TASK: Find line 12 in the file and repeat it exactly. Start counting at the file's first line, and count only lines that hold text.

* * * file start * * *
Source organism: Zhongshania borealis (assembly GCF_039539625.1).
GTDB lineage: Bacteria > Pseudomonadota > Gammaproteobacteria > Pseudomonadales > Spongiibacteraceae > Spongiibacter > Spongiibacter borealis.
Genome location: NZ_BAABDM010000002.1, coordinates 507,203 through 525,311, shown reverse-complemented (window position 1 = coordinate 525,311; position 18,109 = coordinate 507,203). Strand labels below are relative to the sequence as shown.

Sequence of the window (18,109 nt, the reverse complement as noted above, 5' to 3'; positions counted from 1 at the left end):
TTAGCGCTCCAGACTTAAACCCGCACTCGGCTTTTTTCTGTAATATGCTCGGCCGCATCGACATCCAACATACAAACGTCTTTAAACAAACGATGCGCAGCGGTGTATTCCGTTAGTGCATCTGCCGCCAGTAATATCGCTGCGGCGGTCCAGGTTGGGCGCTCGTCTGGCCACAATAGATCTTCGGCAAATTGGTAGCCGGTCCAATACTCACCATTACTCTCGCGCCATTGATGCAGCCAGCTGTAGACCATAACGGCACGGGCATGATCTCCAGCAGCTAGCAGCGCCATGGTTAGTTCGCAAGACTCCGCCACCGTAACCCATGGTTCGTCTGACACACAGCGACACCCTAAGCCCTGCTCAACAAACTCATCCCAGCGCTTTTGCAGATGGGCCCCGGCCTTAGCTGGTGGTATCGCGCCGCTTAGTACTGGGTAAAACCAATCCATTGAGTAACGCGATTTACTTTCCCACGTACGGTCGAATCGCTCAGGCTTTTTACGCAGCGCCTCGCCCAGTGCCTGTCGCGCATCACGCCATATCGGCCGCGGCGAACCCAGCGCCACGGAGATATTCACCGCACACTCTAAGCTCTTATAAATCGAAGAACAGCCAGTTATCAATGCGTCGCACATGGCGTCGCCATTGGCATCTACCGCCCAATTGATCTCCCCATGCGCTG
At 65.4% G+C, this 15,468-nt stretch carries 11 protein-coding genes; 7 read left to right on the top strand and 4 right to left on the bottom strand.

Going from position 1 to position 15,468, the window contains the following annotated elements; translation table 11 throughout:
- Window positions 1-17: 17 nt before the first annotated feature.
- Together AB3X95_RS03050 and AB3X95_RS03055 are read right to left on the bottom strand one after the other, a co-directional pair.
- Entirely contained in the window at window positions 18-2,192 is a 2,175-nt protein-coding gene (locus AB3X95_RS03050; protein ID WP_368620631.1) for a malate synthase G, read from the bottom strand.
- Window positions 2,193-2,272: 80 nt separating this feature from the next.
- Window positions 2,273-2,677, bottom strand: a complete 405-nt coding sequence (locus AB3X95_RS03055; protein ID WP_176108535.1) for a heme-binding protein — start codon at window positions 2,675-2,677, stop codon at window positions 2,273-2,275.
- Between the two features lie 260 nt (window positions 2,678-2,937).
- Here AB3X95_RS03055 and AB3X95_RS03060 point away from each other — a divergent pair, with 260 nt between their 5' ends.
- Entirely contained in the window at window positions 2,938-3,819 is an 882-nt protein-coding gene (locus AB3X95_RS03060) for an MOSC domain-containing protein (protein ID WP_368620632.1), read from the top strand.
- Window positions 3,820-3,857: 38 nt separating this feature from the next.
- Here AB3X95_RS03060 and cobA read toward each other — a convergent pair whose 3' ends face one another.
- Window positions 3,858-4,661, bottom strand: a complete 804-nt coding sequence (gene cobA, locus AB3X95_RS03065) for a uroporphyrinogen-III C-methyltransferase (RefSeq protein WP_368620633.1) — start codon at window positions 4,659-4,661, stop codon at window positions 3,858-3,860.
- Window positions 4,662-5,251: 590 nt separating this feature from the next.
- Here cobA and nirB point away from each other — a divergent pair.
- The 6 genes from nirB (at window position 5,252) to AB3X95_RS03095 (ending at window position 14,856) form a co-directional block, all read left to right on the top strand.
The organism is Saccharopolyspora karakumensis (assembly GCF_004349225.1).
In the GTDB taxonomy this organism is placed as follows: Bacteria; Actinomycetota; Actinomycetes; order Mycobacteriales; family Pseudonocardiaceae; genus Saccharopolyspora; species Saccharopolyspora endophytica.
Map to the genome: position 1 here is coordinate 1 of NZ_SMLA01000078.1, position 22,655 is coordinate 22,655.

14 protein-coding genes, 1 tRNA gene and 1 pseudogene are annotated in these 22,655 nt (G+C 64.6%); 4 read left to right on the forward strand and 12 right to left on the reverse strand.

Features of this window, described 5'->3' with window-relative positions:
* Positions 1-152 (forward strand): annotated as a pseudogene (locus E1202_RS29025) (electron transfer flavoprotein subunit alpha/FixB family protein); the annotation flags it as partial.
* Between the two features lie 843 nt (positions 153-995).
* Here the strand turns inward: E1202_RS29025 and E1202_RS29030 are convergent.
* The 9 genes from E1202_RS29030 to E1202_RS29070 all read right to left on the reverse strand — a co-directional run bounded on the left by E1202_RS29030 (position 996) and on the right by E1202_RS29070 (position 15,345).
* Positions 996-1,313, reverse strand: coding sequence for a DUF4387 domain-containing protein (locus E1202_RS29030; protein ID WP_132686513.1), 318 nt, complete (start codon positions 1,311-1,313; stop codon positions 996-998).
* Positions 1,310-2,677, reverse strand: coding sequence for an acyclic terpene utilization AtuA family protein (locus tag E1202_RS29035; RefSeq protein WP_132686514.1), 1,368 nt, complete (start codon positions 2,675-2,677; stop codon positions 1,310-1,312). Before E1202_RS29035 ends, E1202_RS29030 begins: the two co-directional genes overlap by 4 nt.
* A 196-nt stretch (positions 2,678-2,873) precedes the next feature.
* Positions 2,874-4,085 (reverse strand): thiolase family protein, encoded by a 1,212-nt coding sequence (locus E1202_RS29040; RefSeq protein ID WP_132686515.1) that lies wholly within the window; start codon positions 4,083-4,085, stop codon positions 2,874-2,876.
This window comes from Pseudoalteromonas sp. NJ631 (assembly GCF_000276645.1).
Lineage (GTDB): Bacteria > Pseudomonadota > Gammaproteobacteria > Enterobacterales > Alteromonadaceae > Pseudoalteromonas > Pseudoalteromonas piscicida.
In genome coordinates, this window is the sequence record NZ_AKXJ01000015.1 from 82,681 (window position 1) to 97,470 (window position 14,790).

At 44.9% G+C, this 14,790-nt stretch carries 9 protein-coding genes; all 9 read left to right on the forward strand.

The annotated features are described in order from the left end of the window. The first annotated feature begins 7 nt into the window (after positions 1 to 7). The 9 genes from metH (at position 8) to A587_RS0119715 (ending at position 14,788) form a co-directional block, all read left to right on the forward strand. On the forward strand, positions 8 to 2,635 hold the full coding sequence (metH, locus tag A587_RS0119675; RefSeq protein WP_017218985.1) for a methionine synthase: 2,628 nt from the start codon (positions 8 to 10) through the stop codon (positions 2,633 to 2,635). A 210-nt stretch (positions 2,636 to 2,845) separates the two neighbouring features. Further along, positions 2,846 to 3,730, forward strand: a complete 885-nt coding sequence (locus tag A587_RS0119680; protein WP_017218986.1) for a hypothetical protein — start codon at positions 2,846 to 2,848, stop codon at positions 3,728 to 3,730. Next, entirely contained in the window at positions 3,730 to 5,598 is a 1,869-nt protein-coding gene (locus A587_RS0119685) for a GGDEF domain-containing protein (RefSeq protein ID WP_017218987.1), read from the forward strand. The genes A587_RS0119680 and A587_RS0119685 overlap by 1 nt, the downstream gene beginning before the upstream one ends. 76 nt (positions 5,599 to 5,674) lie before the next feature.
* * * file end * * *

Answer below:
- Window positions 2,273-2,677, bottom strand: a complete 405-nt coding sequence (locus AB3X95_RS03055; protein ID WP_176108535.1) for a heme-binding protein — start codon at window positions 2,675-2,677, stop codon at window positions 2,273-2,275.